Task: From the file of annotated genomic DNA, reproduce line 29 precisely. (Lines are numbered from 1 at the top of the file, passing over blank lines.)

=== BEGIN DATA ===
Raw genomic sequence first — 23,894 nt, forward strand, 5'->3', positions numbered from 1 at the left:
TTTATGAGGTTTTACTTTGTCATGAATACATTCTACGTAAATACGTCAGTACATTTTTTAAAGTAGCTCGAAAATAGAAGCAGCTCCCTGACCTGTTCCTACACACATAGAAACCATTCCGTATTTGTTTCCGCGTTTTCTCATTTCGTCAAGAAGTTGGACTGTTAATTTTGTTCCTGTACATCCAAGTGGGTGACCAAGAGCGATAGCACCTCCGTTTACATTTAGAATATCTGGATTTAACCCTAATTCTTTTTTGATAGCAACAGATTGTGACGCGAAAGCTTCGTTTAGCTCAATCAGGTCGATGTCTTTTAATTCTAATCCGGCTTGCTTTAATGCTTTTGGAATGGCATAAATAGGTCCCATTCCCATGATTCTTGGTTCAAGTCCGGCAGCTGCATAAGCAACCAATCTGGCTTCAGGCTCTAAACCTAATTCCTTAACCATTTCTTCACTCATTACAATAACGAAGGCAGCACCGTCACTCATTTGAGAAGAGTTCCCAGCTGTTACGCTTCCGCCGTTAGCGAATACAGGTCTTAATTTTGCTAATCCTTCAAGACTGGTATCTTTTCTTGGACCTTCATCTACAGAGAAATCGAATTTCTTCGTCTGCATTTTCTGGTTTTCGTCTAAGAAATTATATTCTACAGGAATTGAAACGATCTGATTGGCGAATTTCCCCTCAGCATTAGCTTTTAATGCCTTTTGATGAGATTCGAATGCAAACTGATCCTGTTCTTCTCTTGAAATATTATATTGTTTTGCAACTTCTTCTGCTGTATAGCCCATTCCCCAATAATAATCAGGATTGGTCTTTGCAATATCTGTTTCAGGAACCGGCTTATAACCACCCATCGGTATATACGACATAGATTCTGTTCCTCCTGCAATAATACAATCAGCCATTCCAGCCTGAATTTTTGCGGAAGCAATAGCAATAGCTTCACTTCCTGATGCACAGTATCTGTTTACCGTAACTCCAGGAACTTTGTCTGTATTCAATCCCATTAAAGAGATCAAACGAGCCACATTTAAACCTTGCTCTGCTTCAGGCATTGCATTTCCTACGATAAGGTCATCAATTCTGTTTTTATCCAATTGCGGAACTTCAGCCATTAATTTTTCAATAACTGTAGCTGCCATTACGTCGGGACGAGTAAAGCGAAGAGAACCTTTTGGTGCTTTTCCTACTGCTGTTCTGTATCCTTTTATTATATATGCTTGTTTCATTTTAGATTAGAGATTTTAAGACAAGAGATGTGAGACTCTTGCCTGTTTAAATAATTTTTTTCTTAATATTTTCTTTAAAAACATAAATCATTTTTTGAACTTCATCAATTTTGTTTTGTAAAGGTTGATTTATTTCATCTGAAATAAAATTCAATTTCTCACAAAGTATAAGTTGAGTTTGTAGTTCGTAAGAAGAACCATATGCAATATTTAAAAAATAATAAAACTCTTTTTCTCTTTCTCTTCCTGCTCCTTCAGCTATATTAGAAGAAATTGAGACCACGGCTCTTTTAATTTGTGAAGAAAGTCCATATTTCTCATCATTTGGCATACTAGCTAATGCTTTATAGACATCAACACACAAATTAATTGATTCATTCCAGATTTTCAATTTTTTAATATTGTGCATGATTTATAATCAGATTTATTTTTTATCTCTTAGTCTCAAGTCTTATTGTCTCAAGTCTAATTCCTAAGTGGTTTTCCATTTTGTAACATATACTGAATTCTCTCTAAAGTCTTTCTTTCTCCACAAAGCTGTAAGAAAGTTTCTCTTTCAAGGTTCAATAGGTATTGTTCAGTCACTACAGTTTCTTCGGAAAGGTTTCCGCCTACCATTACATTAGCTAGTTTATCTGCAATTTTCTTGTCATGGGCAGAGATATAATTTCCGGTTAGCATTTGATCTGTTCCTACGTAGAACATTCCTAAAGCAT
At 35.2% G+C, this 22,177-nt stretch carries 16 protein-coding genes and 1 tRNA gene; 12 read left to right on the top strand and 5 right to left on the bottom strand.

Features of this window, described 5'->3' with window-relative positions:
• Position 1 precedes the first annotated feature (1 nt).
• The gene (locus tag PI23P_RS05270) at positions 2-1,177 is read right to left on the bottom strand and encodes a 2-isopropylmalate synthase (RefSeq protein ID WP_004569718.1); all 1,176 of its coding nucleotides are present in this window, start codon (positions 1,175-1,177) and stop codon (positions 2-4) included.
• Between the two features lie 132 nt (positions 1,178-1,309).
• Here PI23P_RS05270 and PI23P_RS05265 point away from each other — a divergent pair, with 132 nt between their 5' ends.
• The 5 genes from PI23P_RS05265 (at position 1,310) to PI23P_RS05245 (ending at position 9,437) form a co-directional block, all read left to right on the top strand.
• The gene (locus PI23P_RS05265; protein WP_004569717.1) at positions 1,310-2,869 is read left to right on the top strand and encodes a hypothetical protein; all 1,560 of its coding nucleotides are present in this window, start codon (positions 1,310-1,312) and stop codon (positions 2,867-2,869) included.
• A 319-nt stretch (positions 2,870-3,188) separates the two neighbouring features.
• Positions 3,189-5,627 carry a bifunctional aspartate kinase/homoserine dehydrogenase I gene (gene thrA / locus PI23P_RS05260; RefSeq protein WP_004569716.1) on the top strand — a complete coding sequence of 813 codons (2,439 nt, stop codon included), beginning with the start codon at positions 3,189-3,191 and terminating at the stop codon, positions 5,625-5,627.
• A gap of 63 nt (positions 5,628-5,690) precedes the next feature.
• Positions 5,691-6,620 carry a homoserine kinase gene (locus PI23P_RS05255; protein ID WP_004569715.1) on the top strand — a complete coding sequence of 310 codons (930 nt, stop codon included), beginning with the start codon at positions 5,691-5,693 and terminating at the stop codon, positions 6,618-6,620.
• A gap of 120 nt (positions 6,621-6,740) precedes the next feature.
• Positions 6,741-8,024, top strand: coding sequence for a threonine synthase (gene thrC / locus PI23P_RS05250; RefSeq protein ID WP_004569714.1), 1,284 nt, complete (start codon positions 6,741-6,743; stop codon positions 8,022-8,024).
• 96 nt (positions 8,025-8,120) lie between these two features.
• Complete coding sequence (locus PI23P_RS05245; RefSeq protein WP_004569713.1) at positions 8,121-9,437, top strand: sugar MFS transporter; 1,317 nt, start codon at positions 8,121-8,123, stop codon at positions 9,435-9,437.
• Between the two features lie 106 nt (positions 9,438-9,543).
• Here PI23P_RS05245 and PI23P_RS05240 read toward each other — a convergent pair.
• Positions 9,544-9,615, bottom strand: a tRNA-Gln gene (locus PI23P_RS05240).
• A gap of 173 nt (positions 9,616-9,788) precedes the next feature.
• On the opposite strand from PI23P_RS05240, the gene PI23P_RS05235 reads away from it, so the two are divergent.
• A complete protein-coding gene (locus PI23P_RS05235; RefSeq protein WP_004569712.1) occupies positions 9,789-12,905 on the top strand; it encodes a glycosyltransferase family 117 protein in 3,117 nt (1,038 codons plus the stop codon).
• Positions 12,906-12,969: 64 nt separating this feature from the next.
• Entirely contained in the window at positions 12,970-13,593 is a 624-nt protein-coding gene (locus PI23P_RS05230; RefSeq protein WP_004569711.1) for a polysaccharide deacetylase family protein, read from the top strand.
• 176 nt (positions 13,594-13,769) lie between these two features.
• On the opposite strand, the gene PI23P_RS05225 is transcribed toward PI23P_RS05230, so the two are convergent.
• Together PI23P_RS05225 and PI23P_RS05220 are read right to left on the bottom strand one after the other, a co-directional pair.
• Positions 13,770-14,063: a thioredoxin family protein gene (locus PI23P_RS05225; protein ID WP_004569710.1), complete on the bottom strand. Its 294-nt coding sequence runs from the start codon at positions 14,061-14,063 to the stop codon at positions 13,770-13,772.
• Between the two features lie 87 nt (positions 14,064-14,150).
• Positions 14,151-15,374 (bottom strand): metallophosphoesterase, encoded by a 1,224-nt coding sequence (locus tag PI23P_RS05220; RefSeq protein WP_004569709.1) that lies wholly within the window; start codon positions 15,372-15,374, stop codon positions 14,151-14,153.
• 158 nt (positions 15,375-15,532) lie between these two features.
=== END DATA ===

• Together PI23P_RS05225 and PI23P_RS05220 are read right to left on the bottom strand one after the other, a co-directional pair.